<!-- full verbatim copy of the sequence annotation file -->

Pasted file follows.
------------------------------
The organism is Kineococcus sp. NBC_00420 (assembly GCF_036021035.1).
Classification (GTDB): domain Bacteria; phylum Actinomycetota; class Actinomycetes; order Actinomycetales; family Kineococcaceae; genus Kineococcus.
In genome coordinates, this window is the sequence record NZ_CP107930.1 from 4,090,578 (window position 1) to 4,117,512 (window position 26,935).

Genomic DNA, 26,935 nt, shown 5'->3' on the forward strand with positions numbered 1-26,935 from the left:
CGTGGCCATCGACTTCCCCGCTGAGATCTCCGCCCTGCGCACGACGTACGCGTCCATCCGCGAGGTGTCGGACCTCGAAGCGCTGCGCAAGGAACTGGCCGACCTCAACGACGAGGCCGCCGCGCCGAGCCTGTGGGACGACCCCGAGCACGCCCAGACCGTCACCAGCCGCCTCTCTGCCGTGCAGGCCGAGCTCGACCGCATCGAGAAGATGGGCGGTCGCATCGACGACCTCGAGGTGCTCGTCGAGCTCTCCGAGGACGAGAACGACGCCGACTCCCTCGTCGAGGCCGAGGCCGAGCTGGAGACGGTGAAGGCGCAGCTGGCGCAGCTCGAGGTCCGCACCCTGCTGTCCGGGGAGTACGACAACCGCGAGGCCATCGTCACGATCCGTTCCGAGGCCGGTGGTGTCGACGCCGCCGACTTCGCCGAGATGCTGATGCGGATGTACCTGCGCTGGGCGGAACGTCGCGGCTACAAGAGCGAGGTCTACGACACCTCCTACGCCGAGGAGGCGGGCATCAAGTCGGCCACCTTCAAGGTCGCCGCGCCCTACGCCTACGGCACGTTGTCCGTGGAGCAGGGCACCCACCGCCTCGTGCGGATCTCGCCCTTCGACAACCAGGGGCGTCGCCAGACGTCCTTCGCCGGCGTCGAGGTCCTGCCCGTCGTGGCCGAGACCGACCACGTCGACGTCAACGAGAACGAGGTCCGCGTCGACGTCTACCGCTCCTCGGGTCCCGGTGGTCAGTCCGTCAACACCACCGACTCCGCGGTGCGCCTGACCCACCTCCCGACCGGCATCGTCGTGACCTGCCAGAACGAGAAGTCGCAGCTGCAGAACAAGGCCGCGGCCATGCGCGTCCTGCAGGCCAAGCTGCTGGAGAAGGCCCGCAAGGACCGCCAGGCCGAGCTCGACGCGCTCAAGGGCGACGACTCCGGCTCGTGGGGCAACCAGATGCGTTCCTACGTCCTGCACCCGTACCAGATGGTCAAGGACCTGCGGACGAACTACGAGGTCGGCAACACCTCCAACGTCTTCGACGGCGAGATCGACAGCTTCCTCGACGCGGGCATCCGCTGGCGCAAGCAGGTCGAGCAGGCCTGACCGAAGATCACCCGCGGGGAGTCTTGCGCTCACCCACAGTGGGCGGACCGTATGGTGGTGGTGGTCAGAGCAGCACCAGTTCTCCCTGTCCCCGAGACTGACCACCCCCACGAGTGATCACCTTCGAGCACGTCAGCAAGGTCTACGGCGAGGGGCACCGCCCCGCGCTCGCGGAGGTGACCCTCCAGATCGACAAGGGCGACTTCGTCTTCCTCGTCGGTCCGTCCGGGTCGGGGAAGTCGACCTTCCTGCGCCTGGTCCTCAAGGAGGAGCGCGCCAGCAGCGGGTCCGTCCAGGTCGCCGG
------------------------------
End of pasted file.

The organism is Kineococcus sp. NBC_00420 (assembly GCF_036021035.1).
Classification (GTDB): domain Bacteria; phylum Actinomycetota; class Actinomycetes; order Actinomycetales; family Kineococcaceae; genus Kineococcus.
In genome coordinates, this window is the sequence record NZ_CP107930.1 from 4,090,578 (window position 1) to 4,117,512 (window position 26,935).

Genomic DNA, 26,935 nt, shown 5'->3' on the forward strand with positions numbered 1-26,935 from the left:
CGTGGCCATCGACTTCCCCGCTGAGATCTCCGCCCTGCGCACGACGTACGCGTCCATCCGCGAGGTGTCGGACCTCGAAGCGCTGCGCAAGGAACTGGCCGACCTCAACGACGAGGCCGCCGCGCCGAGCCTGTGGGACGACCCCGAGCACGCCCAGACCGTCACCAGCCGCCTCTCTGCCGTGCAGGCCGAGCTCGACCGCATCGAGAAGATGGGCGGTCGCATCGACGACCTCGAGGTGCTCGTCGAGCTCTCCGAGGACGAGAACGACGCCGACTCCCTCGTCGAGGCCGAGGCCGAGCTGGAGACGGTGAAGGCGCAGCTGGCGCAGCTCGAGGTCCGCACCCTGCTGTCCGGGGAGTACGACAACCGCGAGGCCATCGTCACGATCCGTTCCGAGGCCGGTGGTGTCGACGCCGCCGACTTCGCCGAGATGCTGATGCGGATGTACCTGCGCTGGGCGGAACGTCGCGGCTACAAGAGCGAGGTCTACGACACCTCCTACGCCGAGGAGGCGGGCATCAAGTCGGCCACCTTCAAGGTCGCCGCGCCCTACGCCTACGGCACGTTGTCCGTGGAGCAGGGCACCCACCGCCTCGTGCGGATCTCGCCCTTCGACAACCAGGGGCGTCGCCAGACGTCCTTCGCCGGCGTCGAGGTCCTGCCCGTCGTGGCCGAGACCGACCACGTCGACGTCAACGAGAACGAGGTCCGCGTCGACGTCTACCGCTCCTCGGGTCCCGGTGGTCAGTCCGTCAACACCACCGACTCCGCGGTGCGCCTGACCCACCTCCCGACCGGCATCGTCGTGACCTGCCAGAACGAGAAGTCGCAGCTGCAGAACAAGGCCGCGGCCATGCGCGTCCTGCAGGCCAAGCTGCTGGAGAAGGCCCGCAAGGACCGCCAGGCCGAGCTCGACGCGCTCAAGGGCGACGACTCCGGCTCGTGGGGCAACCAGATGCGTTCCTACGTCCTGCACCCGTACCAGATGGTCAAGGACCTGCGGACGAACTACGAGGTCGGCAACACCTCCAACGTCTTCGACGGCGAGATCGACAGCTTCCTCGACGCGGGCATCCGCTGGCGCAAGCAGGTCGAGCAGGCCTGACCGAAGATCACCCGCGGGGAGTCTTGCGCTCACCCACAGTGGGCGGACCGTATGGTGGTGGTGGTCAGAGCAGCACCAGTTCTCCCTGTCCCCGAGACTGACCACCCCCACGAGTGATCACCTTCGAGCACGTCAGCAAGGTCTACGGCGAGGGGCACCGCCCCGCGCTCGCGGAGGTGACCCTCCAGATCGACAAGGGCGACTTCGTCTTCCTCGTCGGTCCGTCCGGGTCGGGGAAGTCGACCTTCCTGCGCCTGGTCCTCAAGGAGGAGCGCGCCAGCAGCGGGTCCGTCCAGGTCGCCGG